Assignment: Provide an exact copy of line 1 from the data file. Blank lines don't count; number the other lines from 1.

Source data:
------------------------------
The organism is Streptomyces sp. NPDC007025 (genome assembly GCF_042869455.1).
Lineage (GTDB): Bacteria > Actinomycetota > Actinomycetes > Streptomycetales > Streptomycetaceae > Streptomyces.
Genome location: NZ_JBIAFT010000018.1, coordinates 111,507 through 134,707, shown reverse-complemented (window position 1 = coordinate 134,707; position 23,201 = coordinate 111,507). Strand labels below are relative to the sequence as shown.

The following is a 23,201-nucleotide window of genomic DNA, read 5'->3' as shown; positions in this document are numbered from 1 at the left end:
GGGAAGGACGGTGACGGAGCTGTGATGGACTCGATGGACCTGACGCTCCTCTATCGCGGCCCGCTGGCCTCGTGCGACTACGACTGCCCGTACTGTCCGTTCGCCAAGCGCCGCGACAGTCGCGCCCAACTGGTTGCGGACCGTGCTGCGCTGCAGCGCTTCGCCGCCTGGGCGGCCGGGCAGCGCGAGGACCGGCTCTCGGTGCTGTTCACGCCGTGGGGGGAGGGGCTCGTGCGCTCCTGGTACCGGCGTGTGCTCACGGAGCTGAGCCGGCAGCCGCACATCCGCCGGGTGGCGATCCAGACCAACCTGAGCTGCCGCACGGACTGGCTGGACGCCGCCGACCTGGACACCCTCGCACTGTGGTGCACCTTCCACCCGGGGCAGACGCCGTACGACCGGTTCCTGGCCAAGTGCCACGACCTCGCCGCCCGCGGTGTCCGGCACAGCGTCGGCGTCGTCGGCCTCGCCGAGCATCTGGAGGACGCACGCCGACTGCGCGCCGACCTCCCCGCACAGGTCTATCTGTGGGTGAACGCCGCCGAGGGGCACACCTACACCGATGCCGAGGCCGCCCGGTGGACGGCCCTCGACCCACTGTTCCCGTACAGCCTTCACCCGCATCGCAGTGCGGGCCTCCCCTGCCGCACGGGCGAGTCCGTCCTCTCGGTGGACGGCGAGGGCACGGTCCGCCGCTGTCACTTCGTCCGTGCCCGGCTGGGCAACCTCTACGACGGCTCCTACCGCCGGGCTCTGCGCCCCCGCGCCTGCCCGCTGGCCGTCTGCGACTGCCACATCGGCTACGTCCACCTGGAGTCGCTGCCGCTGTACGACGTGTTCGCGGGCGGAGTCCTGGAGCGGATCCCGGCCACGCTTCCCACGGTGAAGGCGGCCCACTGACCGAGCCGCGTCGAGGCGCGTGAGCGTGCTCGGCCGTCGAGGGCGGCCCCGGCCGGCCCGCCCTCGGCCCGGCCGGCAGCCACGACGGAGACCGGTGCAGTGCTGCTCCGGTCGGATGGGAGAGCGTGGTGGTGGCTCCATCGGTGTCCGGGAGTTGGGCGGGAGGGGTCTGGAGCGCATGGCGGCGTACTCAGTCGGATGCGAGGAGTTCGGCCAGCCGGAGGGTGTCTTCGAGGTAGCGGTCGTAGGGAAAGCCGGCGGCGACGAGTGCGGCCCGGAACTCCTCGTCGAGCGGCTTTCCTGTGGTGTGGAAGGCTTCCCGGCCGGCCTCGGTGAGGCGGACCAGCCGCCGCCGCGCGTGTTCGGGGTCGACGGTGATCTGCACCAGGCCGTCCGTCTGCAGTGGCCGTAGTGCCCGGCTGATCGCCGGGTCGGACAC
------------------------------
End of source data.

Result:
The organism is Streptomyces sp. NPDC007025 (genome assembly GCF_042869455.1).